Pakistan pursues nation's top Taliban commander
Missile strike kills 5 alleged militants
ISLAMABAD, Pakistan - Pakistan ordered its army to go after the country's top Taliban commander, a feared militant whose remote stronghold could prove a difficult test for troops but whose demise would be a major blow to the insurgencies here and in Afghanistan.
The announcement yesterday of the operation in South Waziristan, rumored for weeks, came hours after a suspected US missile strike killed five alleged militants there. The move is likely to please Washington, which considers the tribal region a particularly troublesome hide-out for Al Qaeda and Taliban fighters implicated in attacks on US troops in Afghanistan.
Owais Ghani, the governor of North West Frontier Province, told reporters in Islamabad late yesterday that the government felt it had no choice but to resort to force against Pakistani Taliban chief Baitullah Mehsud and his network.
Past army action in the region had usually faltered or ended in truces, strengthening the militants. "Baitullah Mehsud is the root cause of all evils," Ghani said, noting a slew of suicide bombings that have shaken Pakistan in recent days. "The government has decided that to secure the innocent citizens from terrorists, a meaningful, durable, and complete action is to be taken."
Ghani suggested the operation has already begun, though the military has insisted its recent attacks on militants in South Waziristan were retaliatory, not the launch of a new offensive. Two intelligence officials said the army and Taliban were fighting in the Spinkai Raghzai area of South Waziristan as the governor made the announcement.
Army spokesman Major General Athar Abbas told the Associated Press late yesterday: "The government has made the announcement. We will give a comment after evaluating the orders."
South Waziristan, part of Pakistan's semiautonomous tribal belt, is a rumored hide-out of Al Qaeda chief Osama bin Laden. As the military has pursued a separate offensive against Taliban fighters in the northwest's Swat Valley, observers have noted that the Taliban will not be defeated in Pakistan unless they lose their tribal sanctuaries.
The United States has frequently targeted South Waziristan with missile strikes. The suspected strike yesterday hit three vehicles and killed five suspected militants. Two Pakistani intelligence officials confirmed the attack on condition of anonymity because they were not authorized to speak to the media.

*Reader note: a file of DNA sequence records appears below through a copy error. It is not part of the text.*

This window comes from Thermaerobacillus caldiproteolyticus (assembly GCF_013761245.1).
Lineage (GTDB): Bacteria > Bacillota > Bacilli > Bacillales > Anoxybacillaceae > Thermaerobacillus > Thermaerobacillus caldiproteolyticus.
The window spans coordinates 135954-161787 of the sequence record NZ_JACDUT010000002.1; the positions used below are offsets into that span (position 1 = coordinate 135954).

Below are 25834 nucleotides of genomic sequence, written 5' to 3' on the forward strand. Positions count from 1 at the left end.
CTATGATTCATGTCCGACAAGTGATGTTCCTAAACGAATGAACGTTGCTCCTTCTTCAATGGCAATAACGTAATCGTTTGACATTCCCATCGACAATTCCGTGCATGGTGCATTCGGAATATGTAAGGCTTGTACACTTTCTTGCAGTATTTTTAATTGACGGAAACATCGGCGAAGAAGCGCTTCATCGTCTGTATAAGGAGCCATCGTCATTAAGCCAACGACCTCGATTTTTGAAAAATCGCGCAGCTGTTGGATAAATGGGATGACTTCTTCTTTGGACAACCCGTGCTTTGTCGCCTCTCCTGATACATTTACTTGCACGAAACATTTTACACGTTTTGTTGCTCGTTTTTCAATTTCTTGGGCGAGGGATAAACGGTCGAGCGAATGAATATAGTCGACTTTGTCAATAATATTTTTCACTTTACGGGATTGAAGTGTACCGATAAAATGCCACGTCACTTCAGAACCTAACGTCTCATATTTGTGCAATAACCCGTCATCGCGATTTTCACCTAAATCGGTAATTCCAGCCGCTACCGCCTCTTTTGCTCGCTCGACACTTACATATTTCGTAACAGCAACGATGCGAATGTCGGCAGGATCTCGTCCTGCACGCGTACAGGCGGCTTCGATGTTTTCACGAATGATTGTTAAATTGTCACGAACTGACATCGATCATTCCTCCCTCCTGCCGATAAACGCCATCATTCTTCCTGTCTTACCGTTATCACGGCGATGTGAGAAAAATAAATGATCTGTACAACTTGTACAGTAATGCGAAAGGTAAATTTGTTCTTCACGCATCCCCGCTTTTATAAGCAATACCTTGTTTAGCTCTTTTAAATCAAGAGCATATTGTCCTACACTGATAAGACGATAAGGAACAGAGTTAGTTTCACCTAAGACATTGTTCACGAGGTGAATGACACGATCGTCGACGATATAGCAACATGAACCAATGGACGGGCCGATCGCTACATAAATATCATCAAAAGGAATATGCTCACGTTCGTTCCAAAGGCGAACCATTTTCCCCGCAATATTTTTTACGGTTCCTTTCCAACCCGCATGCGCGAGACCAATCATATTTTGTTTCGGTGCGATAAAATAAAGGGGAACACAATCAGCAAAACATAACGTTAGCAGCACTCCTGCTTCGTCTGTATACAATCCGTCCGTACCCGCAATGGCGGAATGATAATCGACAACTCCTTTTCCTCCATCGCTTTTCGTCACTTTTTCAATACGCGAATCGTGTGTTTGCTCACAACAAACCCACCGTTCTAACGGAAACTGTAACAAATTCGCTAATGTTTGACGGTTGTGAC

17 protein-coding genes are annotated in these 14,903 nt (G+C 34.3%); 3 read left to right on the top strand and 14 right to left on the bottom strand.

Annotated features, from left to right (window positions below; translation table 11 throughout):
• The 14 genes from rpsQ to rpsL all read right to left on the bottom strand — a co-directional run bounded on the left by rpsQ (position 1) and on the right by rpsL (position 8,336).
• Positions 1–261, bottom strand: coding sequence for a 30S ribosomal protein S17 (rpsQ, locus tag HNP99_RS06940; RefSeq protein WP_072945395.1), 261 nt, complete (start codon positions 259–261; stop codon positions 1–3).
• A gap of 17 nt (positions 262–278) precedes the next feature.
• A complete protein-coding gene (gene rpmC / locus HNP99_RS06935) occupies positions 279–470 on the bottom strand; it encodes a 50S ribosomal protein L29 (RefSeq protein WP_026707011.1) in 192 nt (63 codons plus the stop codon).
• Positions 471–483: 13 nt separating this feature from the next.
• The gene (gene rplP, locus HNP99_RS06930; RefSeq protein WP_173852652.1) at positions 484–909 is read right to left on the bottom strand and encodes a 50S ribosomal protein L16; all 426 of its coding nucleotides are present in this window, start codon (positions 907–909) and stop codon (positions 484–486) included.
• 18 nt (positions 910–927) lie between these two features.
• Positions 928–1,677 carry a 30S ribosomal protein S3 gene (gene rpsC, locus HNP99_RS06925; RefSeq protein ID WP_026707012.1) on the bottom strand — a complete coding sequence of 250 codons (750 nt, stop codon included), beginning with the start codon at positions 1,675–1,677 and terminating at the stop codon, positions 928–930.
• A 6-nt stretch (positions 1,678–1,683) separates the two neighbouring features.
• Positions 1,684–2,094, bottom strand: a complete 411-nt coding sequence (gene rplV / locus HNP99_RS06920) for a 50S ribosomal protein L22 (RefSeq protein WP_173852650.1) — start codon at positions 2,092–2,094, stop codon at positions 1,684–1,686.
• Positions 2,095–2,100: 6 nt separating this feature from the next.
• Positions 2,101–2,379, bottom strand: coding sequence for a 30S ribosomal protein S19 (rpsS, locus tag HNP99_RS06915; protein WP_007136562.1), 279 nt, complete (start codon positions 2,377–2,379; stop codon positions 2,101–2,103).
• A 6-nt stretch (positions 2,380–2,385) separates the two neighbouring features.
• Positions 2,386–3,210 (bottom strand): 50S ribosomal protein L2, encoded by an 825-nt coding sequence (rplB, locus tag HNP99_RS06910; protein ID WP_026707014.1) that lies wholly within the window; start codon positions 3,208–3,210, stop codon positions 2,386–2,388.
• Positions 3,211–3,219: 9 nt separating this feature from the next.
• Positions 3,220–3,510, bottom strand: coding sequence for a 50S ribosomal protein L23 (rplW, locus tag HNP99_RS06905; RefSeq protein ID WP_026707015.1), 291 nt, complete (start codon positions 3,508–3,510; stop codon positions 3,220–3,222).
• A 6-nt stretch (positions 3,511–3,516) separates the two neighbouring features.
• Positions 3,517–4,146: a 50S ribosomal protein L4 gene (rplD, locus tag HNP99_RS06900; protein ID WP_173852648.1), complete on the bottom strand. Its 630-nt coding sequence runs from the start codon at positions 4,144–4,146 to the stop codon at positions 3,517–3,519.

Neighboring North Waziristan, another militant stronghold and target for US missiles, may also fall under the new Pakistani offensive at some point.
Mehsud is believed to pose a serious internal threat to the Pakistani government, and has been blamed for the killing of former prime minister Benazir Bhutto, though he has denied that accusation. The Taliban chief also has been linked to bombings on both sides of the Afghanistan-Pakistan border.
In many ways, a full-scale battle in South Waziristan will be a harder fight than in Swat, where the army claims to have killed hundreds of militants over the past six weeks.
One reason is that the tribal region's porous border with Afghanistan could make it easier for militants to escape to the other side. Because of the tribal belt's semiautonomous nature, the government has long had limited influence, allowing militants to become deeply entrenched.
A new offensive could also mean more displaced civilians in Pakistan, already struggling to deal with more than 2 million who fled their homes in Swat and surrounding districts.
Pakistan's decision comes as public opinion has shifted against the Taliban, who have been blamed or have claimed responsibility for a series of bloody attacks in recent weeks, including one that killed a prominent anti-Taliban cleric and another that devastated a luxury hotel in Peshawar.
Yesterday, a bomb rocked a market in the northwestern town of Dera Ismail Khan, while officials said clashes between the Taliban and security forces killed at least 20 militants in a tribal area supposedly cleared of insurgents months ago.
Government official Inayat Ullah said 11 to 13 pounds of explosives were planted in a fruit vendor's hand-pulled cart in the market. Police official Mohammad Iqbal put the death toll at nine, with 20 wounded.
At a hospital where some of the wounded were taken, cries punctured the air.
"It was crowded there when something big exploded," said 30-year-old Ilyas Ahmad, whose legs were wounded. "It was a big noise. Everybody was crying. Bodies were lying there. People were lying around blood."
A Taliban commander, Qari Hussain Ahmad, attributed the blast to Pakistani intelligence agencies, saying the government was carrying out such acts to legitimize an operation in Waziristan.
"They want to malign us. They want to use killings of innocent citizens against us," Hussain told the Associated Press by phone from an undisclosed location.